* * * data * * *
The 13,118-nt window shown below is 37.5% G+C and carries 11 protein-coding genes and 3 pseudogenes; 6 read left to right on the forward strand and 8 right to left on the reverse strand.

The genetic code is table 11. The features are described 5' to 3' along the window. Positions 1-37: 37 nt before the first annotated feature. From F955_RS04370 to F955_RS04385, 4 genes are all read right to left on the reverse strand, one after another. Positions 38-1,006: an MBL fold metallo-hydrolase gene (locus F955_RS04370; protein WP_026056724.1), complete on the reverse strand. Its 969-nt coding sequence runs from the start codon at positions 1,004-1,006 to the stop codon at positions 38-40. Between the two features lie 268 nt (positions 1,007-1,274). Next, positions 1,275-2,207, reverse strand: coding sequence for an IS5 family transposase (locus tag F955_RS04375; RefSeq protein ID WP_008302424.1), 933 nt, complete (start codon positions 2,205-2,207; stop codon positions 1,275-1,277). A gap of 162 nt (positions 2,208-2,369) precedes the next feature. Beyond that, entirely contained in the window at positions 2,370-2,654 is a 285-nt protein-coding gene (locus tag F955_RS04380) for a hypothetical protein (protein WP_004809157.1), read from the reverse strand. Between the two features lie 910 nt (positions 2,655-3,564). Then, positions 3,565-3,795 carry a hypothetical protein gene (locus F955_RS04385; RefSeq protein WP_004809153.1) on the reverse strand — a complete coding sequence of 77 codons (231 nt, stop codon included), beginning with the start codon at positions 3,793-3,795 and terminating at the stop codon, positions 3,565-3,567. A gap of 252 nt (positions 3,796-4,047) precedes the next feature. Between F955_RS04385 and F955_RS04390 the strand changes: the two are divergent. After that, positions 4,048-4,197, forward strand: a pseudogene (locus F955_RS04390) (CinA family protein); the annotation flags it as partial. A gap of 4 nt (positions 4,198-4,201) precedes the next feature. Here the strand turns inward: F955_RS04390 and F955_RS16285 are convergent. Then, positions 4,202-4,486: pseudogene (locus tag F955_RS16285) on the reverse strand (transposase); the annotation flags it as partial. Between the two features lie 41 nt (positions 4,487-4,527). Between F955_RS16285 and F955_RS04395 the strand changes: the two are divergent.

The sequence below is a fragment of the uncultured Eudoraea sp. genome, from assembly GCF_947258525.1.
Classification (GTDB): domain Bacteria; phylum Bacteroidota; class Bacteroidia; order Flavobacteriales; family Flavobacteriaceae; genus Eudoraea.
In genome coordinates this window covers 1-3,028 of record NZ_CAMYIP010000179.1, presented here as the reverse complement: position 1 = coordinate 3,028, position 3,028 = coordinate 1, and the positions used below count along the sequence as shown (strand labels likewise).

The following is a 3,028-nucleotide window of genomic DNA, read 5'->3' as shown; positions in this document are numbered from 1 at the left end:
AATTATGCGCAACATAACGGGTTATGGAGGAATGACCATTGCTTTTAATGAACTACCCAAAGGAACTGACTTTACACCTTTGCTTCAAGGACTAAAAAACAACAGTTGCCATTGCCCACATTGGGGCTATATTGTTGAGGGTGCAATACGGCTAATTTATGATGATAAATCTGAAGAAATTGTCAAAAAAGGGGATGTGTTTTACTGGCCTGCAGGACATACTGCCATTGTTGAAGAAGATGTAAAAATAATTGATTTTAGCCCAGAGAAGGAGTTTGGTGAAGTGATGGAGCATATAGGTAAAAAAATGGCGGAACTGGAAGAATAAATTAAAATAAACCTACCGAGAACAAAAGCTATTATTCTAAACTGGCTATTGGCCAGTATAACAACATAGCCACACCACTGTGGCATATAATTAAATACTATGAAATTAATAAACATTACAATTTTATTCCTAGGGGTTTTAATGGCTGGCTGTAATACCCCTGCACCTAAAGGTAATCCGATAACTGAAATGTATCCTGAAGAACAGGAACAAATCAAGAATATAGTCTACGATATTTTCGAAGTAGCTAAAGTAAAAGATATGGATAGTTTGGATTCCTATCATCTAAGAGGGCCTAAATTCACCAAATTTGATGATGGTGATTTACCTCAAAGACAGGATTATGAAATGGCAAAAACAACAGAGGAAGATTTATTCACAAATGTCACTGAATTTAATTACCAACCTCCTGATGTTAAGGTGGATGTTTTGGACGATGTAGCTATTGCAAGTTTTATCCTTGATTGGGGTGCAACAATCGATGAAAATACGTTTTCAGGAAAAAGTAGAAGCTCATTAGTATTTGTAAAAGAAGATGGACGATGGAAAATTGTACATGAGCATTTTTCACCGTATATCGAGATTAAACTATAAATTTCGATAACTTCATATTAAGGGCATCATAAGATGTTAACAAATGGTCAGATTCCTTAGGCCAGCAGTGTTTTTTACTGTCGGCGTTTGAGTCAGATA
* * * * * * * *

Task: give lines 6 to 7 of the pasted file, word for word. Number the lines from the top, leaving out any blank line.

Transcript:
The following is a 3,028-nucleotide window of genomic DNA, read 5'->3' as shown; positions in this document are numbered from 1 at the left end:
AATTATGCGCAACATAACGGGTTATGGAGGAATGACCATTGCTTTTAATGAACTACCCAAAGGAACTGACTTTACACCTTTGCTTCAAGGACTAAAAAACAACAGTTGCCATTGCCCACATTGGGGCTATATTGTTGAGGGTGCAATACGGCTAATTTATGATGATAAATCTGAAGAAATTGTCAAAAAAGGGGATGTGTTTTACTGGCCTGCAGGACATACTGCCATTGTTGAAGAAGATGTAAAAATAATTGATTTTAGCCCAGAGAAGGAGTTTGGTGAAGTGATGGAGCATATAGGTAAAAAAATGGCGGAACTGGAAGAATAAATTAAAATAAACCTACCGAGAACAAAAGCTATTATTCTAAACTGGCTATTGGCCAGTATAACAACATAGCCACACCACTGTGGCATATAATTAAATACTATGAAATTAATAAACATTACAATTTTATTCCTAGGGGTTTTAATGGCTGGCTGTAATACCCCTGCACCTAAAGGTAATCCGATAACTGAAATGTATCCTGAAGAACAGGAACAAATCAAGAATATAGTCTACGATATTTTCGAAGTAGCTAAAGTAAAAGATATGGATAGTTTGGATTCCTATCATCTAAGAGGGCCTAAATTCACCAAATTTGATGATGGTGATTTACCTCAAAGACAGGATTATGAAATGGCAAAAACAACAGAGGAAGATTTATTCACAAATGTCACTGAATTTAATTACCAACCTCCTGATGTTAAGGTGGATGTTTTGGACGATGTAGCTATTGCAAGTTTTATCCTTGATTGGGGTGCAACAATCGATGAAAATACGTTTTCAGGAAAAAGTAGAAGCTCATTAGTATTTGTAAAAGAAGATGGACGATGGAAAATTGTACATGAGCATTTTTCACCGTATATCGAGATTAAACTATAAATTTCGATAACTTCATATTAAGGGCATCATAAGATGTTAACAAATGGTCAGATTCCTTAGGCCAGCAGTGTTTTTTACTGTCGGCGTTTGAGTCAGATA